Second Battle of San Juan (1898)
|Second Battle of San Juan|
|Part of the Spanish-American War|
Spanish vessel Terror undergoing repairs after the battle with USS St. Paul
|Spanish Navy||United States Navy|
|Commanders and leaders|
|unknown||Charles Dwight Sigsbee|
|1 unprotected cruiser
|1 auxiliary cruiser|
|Casualties and losses|
|1 destroyer heavily damaged
|1 auxiliary cruiser lightly damaged|
||This article includes a list of references, related reading or external links, but its sources remain unclear because it lacks inline citations. (September 2014)|
- For other uses, see Battle of San Juan (disambiguation).
The Second Battle of San Juan occurred on 22 June 1898 when two Spanish vessels tried to break the American blockade off San Juan.
San Juan had been under blockade by American forces since April 1898. Most of the time, the blockade consisted of a single auxiliary cruiser which patrolled and pursued blockade runners that were attempting to reach San Juan. By June, the task of blockading San Juan was delegated to the auxiliary cruiser USS Saint Paul, a former ocean liner commanded by Captain Charles Sigsbee who had formerly commanded the USS Maine. The Spanish destroyer Terror, originally part of Admiral Cervera's squadron, had mechanical trouble and left the main Spanish fleet eventually reaching San Juan. With Terror and several other naval vessels at their disposal, the Spanish decided to make an attempt at breaking the blockade. Terror and the old cruiser Isabel II set off from San Juan to engage St. Paul while a crowd of jubilant locals at the harbor cheered them on.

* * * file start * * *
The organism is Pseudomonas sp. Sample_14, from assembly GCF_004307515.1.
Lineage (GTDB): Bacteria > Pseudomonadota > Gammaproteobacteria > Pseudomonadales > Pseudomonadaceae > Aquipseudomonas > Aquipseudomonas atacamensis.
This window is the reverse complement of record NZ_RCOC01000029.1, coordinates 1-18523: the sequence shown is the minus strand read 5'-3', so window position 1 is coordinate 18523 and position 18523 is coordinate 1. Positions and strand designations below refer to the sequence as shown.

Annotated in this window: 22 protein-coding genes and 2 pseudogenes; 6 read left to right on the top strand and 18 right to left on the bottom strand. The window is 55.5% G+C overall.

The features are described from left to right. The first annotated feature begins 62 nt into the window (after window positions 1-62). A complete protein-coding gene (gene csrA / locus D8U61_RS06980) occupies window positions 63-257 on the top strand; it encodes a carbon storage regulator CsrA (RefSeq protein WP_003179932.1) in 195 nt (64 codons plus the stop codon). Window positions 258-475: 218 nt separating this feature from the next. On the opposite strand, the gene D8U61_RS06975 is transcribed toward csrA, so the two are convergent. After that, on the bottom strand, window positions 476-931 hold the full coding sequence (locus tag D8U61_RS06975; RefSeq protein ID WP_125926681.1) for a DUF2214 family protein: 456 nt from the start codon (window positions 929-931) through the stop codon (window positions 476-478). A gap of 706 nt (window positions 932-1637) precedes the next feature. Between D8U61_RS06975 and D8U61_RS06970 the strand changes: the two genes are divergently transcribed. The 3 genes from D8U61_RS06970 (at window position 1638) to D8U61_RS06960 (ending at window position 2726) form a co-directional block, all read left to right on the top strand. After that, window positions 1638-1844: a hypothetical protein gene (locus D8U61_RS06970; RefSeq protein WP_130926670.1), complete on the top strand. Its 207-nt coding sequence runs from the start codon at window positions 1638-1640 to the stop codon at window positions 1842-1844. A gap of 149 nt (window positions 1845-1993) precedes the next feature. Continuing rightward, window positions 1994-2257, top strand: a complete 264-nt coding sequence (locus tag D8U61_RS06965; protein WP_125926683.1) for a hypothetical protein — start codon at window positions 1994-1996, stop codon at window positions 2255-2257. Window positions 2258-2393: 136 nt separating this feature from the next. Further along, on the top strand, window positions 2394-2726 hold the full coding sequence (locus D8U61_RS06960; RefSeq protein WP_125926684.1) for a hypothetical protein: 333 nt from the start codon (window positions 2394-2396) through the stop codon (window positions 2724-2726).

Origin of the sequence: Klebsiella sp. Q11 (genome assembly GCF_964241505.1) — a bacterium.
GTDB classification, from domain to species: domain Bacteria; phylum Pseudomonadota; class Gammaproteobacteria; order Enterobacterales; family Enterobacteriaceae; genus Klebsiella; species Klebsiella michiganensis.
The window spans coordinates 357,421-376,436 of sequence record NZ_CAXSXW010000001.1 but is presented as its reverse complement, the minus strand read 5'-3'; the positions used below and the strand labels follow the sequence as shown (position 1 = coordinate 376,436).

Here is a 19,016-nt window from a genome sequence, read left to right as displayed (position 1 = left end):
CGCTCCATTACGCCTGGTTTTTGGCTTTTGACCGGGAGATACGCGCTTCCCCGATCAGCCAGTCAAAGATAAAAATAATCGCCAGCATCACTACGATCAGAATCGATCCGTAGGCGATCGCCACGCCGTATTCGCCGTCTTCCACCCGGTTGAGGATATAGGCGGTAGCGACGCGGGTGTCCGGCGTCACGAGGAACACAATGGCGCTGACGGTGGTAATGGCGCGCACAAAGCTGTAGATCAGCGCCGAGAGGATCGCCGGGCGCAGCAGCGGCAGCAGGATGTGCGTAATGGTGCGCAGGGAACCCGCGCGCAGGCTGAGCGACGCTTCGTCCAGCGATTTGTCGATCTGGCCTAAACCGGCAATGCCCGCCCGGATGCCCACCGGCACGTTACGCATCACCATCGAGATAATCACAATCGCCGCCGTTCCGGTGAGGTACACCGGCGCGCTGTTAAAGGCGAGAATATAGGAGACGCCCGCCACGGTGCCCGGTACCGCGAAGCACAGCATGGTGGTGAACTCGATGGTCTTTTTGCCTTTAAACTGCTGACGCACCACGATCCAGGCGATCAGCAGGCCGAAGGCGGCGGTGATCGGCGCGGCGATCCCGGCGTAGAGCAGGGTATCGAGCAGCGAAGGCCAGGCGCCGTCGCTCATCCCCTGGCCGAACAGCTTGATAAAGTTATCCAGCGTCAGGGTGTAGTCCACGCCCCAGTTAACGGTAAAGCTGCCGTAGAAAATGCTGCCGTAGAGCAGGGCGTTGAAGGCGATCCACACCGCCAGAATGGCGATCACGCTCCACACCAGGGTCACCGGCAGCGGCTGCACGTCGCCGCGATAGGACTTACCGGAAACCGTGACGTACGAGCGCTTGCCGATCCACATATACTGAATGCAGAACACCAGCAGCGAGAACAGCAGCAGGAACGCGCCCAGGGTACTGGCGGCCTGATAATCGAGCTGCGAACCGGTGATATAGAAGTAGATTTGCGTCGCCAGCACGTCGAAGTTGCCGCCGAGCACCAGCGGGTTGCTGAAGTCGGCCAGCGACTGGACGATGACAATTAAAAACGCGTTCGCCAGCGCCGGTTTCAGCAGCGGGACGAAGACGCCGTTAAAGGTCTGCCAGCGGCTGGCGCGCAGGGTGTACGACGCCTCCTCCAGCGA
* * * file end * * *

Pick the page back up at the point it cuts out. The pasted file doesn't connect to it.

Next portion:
Almost as soon as the Spanish ships engaged the American vessel, they realized that Isabel II would have to retire, as she was much slower than the American ship. Terror attempted to cover the cruiser's escape with a torpedo attack but was thwarted when fire from St. Paul put her rudder out of action. The ship then turned, which allowed St. Paul to score direct hits near Terror's waterline. These hits disabled one of Terror's engines and caused her to list. Terror then fled the engagement and beached herself on a nearby bank to keep from sinking.
The Spanish sortie had failed. The Americans had inflicted several casualties on the Spanish, put Terror out of action for the rest of the war, and maintained their blockade. The small Spanish squadron was not finished however and would sortie once more later in the war.